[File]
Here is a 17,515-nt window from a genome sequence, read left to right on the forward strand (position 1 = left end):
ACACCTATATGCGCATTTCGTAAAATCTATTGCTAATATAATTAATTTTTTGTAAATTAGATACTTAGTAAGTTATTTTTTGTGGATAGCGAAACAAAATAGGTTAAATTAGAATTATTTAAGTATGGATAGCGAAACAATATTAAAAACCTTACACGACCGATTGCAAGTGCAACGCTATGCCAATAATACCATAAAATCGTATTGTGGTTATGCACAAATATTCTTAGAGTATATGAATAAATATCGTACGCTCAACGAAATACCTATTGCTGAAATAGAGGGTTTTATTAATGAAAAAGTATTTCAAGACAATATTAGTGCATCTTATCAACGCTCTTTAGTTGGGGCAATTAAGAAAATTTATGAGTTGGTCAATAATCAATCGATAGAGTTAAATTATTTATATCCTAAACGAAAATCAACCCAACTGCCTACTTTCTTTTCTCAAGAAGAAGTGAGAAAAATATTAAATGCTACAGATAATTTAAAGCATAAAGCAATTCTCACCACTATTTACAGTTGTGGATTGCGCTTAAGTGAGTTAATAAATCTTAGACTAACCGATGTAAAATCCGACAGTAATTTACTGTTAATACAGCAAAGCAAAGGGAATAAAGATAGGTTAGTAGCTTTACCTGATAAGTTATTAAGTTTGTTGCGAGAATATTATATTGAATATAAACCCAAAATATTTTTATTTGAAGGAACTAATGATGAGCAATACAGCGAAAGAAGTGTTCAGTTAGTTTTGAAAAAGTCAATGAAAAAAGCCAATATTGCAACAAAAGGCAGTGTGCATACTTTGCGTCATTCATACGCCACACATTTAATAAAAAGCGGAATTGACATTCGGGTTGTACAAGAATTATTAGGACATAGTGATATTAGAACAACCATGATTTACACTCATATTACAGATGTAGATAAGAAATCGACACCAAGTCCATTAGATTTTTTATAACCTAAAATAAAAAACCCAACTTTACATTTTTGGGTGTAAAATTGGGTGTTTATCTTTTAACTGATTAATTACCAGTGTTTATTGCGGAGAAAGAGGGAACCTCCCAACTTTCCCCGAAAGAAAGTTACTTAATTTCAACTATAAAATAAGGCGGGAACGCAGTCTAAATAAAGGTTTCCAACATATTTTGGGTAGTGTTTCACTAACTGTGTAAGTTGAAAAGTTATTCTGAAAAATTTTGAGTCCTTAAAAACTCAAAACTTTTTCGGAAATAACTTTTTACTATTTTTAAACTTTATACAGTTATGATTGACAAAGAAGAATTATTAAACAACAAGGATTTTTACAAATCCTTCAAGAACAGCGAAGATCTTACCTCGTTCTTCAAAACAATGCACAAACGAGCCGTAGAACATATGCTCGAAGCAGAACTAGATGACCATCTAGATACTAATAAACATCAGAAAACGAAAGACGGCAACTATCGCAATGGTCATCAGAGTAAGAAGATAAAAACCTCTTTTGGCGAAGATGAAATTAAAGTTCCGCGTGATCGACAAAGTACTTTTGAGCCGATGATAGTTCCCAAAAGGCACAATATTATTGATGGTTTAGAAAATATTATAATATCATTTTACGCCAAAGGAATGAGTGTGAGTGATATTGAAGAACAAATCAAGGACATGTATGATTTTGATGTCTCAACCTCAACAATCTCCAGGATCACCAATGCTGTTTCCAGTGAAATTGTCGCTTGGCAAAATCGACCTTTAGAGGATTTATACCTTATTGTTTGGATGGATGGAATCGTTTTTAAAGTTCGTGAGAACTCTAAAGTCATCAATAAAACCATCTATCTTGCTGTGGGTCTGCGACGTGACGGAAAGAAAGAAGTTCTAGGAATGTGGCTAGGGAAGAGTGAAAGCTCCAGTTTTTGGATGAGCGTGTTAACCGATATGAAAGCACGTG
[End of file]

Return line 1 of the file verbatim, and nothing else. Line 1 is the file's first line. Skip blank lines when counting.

Here is a 17,515-nt window from a genome sequence, read left to right on the forward strand (position 1 = left end):